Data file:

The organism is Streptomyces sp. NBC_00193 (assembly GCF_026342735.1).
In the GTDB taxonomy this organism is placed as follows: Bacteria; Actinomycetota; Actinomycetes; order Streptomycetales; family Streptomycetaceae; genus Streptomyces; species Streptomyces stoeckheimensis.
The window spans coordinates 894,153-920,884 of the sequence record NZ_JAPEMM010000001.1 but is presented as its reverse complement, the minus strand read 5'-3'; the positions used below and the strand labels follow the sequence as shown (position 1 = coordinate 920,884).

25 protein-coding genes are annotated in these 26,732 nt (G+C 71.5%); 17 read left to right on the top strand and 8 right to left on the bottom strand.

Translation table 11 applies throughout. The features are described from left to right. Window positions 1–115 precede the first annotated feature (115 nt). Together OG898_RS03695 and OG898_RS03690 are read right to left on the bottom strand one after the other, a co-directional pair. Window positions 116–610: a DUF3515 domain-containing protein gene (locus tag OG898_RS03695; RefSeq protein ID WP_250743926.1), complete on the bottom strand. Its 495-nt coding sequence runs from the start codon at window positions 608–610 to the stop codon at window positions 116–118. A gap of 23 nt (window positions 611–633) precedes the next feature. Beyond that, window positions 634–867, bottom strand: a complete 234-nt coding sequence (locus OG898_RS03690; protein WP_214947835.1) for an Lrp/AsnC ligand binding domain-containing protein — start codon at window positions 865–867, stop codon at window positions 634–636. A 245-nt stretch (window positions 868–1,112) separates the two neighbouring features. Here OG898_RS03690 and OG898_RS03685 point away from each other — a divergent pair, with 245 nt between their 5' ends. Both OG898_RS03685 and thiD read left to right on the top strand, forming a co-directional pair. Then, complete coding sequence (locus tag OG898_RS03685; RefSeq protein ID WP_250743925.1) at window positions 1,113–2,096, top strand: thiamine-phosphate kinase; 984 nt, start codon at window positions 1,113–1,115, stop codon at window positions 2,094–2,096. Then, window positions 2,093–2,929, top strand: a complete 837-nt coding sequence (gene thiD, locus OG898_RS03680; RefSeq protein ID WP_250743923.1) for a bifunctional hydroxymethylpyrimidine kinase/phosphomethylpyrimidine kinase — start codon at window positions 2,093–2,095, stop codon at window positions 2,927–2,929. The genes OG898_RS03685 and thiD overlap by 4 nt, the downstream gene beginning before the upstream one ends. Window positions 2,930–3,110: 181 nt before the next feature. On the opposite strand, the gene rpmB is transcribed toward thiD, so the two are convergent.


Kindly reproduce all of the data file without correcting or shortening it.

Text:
The organism is Streptomyces sp. NBC_00193 (assembly GCF_026342735.1).
In the GTDB taxonomy this organism is placed as follows: Bacteria; Actinomycetota; Actinomycetes; order Streptomycetales; family Streptomycetaceae; genus Streptomyces; species Streptomyces stoeckheimensis.
The window spans coordinates 894,153-920,884 of the sequence record NZ_JAPEMM010000001.1 but is presented as its reverse complement, the minus strand read 5'-3'; the positions used below and the strand labels follow the sequence as shown (position 1 = coordinate 920,884).

25 protein-coding genes are annotated in these 26,732 nt (G+C 71.5%); 17 read left to right on the top strand and 8 right to left on the bottom strand.

Translation table 11 applies throughout. The features are described from left to right. Window positions 1–115 precede the first annotated feature (115 nt). Together OG898_RS03695 and OG898_RS03690 are read right to left on the bottom strand one after the other, a co-directional pair. Window positions 116–610: a DUF3515 domain-containing protein gene (locus tag OG898_RS03695; RefSeq protein ID WP_250743926.1), complete on the bottom strand. Its 495-nt coding sequence runs from the start codon at window positions 608–610 to the stop codon at window positions 116–118. A gap of 23 nt (window positions 611–633) precedes the next feature. Beyond that, window positions 634–867, bottom strand: a complete 234-nt coding sequence (locus OG898_RS03690; protein WP_214947835.1) for an Lrp/AsnC ligand binding domain-containing protein — start codon at window positions 865–867, stop codon at window positions 634–636. A 245-nt stretch (window positions 868–1,112) separates the two neighbouring features. Here OG898_RS03690 and OG898_RS03685 point away from each other — a divergent pair, with 245 nt between their 5' ends. Both OG898_RS03685 and thiD read left to right on the top strand, forming a co-directional pair. Then, complete coding sequence (locus tag OG898_RS03685; RefSeq protein ID WP_250743925.1) at window positions 1,113–2,096, top strand: thiamine-phosphate kinase; 984 nt, start codon at window positions 1,113–1,115, stop codon at window positions 2,094–2,096. Then, window positions 2,093–2,929, top strand: a complete 837-nt coding sequence (gene thiD, locus OG898_RS03680; RefSeq protein ID WP_250743923.1) for a bifunctional hydroxymethylpyrimidine kinase/phosphomethylpyrimidine kinase — start codon at window positions 2,093–2,095, stop codon at window positions 2,927–2,929. The genes OG898_RS03685 and thiD overlap by 4 nt, the downstream gene beginning before the upstream one ends. Window positions 2,930–3,110: 181 nt before the next feature. On the opposite strand, the gene rpmB is transcribed toward thiD, so the two are convergent.